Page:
The Fresh Loaf

News & Information for Amateur Bakers and Artisan Bread Enthusiasts

What is a Peasant Loaf?

ericb's picture

What is a Peasant Loaf?

I always hear the term "Peasant Bread," but I've never been able to nail down a definition. I assumed it was a whole wheat loaf made with poolish, but recipes online are all across the board. 

Is this just another name for "rustic" or "artisan" bread, or does it have a more specific meaning?

Any thoughts?

mrfrost's picture

"Peasant bread can refer to a variety of breads, most often European in origin, that make use of whole wheat flour, often rye flour and sometimes other coarsely ground grains to produce a very hearty bread. Such breads are known for their hearty crumb, a bit of stiffness and crustiness, and generally for their coarseness as compared to breads made with more refined flours. You'll find numerous recipes online for these rustic breads, with many different suggestions on ingredients. Most are very simple, though, with yeast, flour, water and a little salt being the predominant ingredients, and many are shaped into round loaves..."

hutchndi's picture

If you really want an idea what peasant bread might have been like, find some nice fine beach sand and toss a cup in your next batch of bread.

A great bit of reading in "Six Thousand Years of Bread: Its Holy and Unholy History" by H.E. Jacob. Aparently millers of olde were a rather rotten bunch. The peoples would bring their grain to the miller, who would grind it for them, take his share as payment, along with whatever he could steal, and substitute sand to make up the weight.

sounds yummy huh? must have been a delight to bake with too.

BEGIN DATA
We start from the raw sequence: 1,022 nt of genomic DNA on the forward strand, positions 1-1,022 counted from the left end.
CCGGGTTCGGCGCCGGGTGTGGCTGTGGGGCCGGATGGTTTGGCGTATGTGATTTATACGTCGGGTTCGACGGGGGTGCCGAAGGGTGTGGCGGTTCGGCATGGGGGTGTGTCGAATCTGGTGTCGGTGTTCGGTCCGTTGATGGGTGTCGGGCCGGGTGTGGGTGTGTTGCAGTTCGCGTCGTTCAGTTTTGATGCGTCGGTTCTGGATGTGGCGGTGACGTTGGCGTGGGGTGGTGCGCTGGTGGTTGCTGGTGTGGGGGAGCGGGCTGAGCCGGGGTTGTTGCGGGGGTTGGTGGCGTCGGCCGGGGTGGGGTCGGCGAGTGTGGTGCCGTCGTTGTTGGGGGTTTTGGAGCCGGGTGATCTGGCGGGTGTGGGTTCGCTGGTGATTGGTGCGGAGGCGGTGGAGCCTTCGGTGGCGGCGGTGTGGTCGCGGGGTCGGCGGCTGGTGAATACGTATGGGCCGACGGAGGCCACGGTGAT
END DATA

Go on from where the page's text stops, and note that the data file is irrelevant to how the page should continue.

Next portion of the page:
arlo's picture

Mr. Frost pretty much nailed it. When I've made peasant bread before I aim to use lots of whole grain flours, a hydration that pulls together and doesn't stick to my hands while kneading. The loaf then ends up a bit dense, full of flavor and reminds me that I owe taxes to a king and queen for living in their Hamlet.



ericb's picture

Ah. As I suspected. "Peasant Bread" seems to be a catch-all for anything that isn't fruity, Frenchy, or buttery.

Oddly enough, many of the recipes I have seen are for 100% white flour. I would have expected at least a little WW or rye.

Arlo, I love your comment about paying taxes to the king. I don't want to come off as being too serious, but I've always thought glorification of the peasantry to be a bit offensive. There's so much talk about baking bread the way our "peasant ancestors" would have done it, how it would have been rustic and delicious and filling, blah blah blah. My suspicion is that, at least in Western Feudalism, the peasantry was actually forbidden from baking due to the strictly enforced guild system. It would have been illegal in many places for peasants to grind their own wheat, too. If peasants made any bread whatsoever, it was probably unleavened flat bread or griddle cakes. 

Well, that's enough of my soapbox. Thanks for the input, though!


Broc's picture

My neighbor came back from hunting... missed his deer, but the dog caught something, and came back a little down in the mouth...  Added that to dough, and ended up with pheasant bread.




Just seeing if anyone's awake!


~ B


pmccool's picture

What's all the blather about peasant birds?  Since when is a bird a peasant?


Abracaboom's picture

The one recipe I have for peasant bread (pa de pagès) is your basic rustic bread made with pre-ferment (a chunk of dough saved from the previous day's baking), a dense crumb, 4/5 white stoneground flour, and 1/5 bread flour. First you knead the flours and water only, let that sit for 40 minutes, add your pre-ferment, salt and yeast, knead again, let rise for 3 hours with 2 folds in between, form round, proof in baskets for 8 hours in the fridge, and go from there.